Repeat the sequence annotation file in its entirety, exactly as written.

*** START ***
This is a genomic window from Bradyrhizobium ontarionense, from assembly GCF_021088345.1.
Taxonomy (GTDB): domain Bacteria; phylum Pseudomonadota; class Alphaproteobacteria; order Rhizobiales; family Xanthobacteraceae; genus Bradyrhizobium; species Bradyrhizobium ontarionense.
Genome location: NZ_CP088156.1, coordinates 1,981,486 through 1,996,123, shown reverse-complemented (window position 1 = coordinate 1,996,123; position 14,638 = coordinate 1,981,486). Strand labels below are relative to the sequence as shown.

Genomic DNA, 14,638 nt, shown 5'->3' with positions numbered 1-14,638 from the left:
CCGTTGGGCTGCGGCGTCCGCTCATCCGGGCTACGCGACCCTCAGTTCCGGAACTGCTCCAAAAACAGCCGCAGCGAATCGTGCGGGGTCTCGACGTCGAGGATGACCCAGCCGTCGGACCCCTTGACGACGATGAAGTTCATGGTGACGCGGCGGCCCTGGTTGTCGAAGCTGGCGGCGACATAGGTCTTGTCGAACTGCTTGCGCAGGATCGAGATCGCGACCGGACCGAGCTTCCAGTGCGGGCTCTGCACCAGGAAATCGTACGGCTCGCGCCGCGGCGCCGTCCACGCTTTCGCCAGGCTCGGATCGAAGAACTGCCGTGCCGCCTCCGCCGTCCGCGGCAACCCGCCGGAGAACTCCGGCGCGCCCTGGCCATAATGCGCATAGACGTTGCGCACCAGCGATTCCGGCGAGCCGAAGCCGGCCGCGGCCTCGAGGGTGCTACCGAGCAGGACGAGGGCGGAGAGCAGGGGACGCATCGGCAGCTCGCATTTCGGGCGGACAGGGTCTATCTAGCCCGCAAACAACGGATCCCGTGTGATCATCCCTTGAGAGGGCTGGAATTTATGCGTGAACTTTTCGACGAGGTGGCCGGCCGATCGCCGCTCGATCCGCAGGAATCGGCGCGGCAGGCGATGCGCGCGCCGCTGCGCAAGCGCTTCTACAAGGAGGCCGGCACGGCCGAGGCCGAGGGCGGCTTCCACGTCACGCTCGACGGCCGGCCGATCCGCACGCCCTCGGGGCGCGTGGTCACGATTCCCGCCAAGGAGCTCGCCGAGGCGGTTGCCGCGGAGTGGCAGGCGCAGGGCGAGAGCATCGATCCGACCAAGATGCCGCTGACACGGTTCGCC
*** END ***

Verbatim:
This is a genomic window from Bradyrhizobium ontarionense, from assembly GCF_021088345.1.
Taxonomy (GTDB): domain Bacteria; phylum Pseudomonadota; class Alphaproteobacteria; order Rhizobiales; family Xanthobacteraceae; genus Bradyrhizobium; species Bradyrhizobium ontarionense.
Genome location: NZ_CP088156.1, coordinates 1,981,486 through 1,996,123, shown reverse-complemented (window position 1 = coordinate 1,996,123; position 14,638 = coordinate 1,981,486). Strand labels below are relative to the sequence as shown.

Genomic DNA, 14,638 nt, shown 5'->3' with positions numbered 1-14,638 from the left:
CCGTTGGGCTGCGGCGTCCGCTCATCCGGGCTACGCGACCCTCAGTTCCGGAACTGCTCCAAAAACAGCCGCAGCGAATCGTGCGGGGTCTCGACGTCGAGGATGACCCAGCCGTCGGACCCCTTGACGACGATGAAGTTCATGGTGACGCGGCGGCCCTGGTTGTCGAAGCTGGCGGCGACATAGGTCTTGTCGAACTGCTTGCGCAGGATCGAGATCGCGACCGGACCGAGCTTCCAGTGCGGGCTCTGCACCAGGAAATCGTACGGCTCGCGCCGCGGCGCCGTCCACGCTTTCGCCAGGCTCGGATCGAAGAACTGCCGTGCCGCCTCCGCCGTCCGCGGCAACCCGCCGGAGAACTCCGGCGCGCCCTGGCCATAATGCGCATAGACGTTGCGCACCAGCGATTCCGGCGAGCCGAAGCCGGCCGCGGCCTCGAGGGTGCTACCGAGCAGGACGAGGGCGGAGAGCAGGGGACGCATCGGCAGCTCGCATTTCGGGCGGACAGGGTCTATCTAGCCCGCAAACAACGGATCCCGTGTGATCATCCCTTGAGAGGGCTGGAATTTATGCGTGAACTTTTCGACGAGGTGGCCGGCCGATCGCCGCTCGATCCGCAGGAATCGGCGCGGCAGGCGATGCGCGCGCCGCTGCGCAAGCGCTTCTACAAGGAGGCCGGCACGGCCGAGGCCGAGGGCGGCTTCCACGTCACGCTCGACGGCCGGCCGATCCGCACGCCCTCGGGGCGCGTGGTCACGATTCCCGCCAAGGAGCTCGCCGAGGCGGTTGCCGCGGAGTGGCAGGCGCAGGGCGAGAGCATCGATCCGACCAAGATGCCGCTGACACGGTTCGCC